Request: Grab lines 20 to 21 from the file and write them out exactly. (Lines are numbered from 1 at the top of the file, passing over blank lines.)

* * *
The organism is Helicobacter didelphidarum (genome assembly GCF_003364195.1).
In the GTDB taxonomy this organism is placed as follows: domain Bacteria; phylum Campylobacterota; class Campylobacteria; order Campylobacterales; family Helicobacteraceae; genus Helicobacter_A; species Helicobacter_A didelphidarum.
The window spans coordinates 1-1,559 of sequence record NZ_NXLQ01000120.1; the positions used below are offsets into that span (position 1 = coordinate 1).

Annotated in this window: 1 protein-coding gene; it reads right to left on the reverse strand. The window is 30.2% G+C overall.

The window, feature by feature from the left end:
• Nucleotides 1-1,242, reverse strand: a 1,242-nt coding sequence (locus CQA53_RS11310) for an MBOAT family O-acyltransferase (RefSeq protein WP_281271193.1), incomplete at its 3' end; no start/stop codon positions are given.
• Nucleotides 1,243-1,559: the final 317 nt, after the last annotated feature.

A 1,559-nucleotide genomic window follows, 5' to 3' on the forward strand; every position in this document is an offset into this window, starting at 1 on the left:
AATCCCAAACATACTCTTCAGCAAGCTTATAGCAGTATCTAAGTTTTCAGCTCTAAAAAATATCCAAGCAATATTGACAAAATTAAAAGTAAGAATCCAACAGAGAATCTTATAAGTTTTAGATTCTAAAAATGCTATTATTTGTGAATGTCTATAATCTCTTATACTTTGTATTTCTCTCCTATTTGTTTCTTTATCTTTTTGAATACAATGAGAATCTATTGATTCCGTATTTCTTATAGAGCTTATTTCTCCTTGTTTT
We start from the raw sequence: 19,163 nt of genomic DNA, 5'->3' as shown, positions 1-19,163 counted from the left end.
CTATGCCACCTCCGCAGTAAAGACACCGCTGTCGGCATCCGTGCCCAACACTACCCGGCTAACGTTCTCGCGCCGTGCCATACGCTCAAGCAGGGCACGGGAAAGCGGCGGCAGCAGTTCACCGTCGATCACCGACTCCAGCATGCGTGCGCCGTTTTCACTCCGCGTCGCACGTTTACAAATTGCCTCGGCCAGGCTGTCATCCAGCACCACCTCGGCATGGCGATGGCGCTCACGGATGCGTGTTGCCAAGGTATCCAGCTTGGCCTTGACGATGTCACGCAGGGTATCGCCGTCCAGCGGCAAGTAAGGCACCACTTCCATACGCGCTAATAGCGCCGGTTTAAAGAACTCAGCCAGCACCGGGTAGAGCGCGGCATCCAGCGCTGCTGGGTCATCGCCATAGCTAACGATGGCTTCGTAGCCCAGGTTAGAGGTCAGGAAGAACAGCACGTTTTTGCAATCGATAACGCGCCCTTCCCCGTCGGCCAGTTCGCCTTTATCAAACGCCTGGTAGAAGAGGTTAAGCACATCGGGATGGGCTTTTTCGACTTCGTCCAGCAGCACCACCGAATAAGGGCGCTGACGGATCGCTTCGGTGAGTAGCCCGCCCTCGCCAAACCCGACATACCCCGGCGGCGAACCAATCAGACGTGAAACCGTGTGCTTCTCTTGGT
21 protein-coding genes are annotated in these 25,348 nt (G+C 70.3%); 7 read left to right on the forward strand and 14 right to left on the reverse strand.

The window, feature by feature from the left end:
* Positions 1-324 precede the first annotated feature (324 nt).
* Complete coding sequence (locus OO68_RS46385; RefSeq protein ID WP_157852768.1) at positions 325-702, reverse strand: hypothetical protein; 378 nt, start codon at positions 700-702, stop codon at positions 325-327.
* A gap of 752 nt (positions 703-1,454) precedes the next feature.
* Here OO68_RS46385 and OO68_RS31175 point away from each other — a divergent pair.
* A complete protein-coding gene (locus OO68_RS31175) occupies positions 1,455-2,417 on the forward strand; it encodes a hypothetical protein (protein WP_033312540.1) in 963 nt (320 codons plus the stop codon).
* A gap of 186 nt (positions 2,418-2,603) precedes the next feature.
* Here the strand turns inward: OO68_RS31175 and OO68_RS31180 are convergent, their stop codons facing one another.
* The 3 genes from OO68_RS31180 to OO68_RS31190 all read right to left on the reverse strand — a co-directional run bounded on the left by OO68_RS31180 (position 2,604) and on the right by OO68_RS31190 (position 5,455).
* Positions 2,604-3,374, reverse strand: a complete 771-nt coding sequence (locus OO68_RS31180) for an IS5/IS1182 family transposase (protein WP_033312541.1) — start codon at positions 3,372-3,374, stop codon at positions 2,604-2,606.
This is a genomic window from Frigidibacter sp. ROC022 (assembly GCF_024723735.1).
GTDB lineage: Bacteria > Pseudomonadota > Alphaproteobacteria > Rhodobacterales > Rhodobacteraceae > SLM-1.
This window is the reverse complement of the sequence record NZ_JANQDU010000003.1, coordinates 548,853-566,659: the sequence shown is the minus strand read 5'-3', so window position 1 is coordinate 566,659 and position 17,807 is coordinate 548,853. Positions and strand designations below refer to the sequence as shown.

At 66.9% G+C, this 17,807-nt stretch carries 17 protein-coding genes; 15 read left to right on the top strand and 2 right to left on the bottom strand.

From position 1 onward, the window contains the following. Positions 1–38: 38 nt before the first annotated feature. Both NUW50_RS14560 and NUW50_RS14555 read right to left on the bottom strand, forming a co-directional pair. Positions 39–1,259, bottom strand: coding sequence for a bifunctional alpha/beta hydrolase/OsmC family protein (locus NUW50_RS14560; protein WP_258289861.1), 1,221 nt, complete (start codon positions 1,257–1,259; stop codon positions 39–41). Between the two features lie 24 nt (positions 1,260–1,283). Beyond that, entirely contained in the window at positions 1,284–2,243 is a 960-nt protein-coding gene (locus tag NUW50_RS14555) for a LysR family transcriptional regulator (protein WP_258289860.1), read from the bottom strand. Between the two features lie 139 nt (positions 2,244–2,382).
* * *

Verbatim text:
* Here the strand turns inward: OO68_RS31175 and OO68_RS31180 are convergent, their stop codons facing one another.
* The 3 genes from OO68_RS31180 to OO68_RS31190 all read right to left on the reverse strand — a co-directional run bounded on the left by OO68_RS31180 (position 2,604) and on the right by OO68_RS31190 (position 5,455).